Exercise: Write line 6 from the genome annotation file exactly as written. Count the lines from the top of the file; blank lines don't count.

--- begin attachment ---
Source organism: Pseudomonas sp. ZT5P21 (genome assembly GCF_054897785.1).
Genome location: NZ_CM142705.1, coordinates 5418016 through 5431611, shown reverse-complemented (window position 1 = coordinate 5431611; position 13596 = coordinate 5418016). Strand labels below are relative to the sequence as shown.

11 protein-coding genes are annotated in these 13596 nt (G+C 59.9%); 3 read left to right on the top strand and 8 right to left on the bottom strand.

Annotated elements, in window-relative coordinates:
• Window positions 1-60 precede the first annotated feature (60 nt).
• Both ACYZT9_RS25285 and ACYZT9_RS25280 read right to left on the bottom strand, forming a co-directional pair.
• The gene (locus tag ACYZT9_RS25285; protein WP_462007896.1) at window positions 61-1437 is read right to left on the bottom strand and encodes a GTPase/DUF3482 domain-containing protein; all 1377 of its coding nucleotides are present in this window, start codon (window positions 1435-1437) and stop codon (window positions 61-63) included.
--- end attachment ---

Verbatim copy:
• Both ACYZT9_RS25285 and ACYZT9_RS25280 read right to left on the bottom strand, forming a co-directional pair.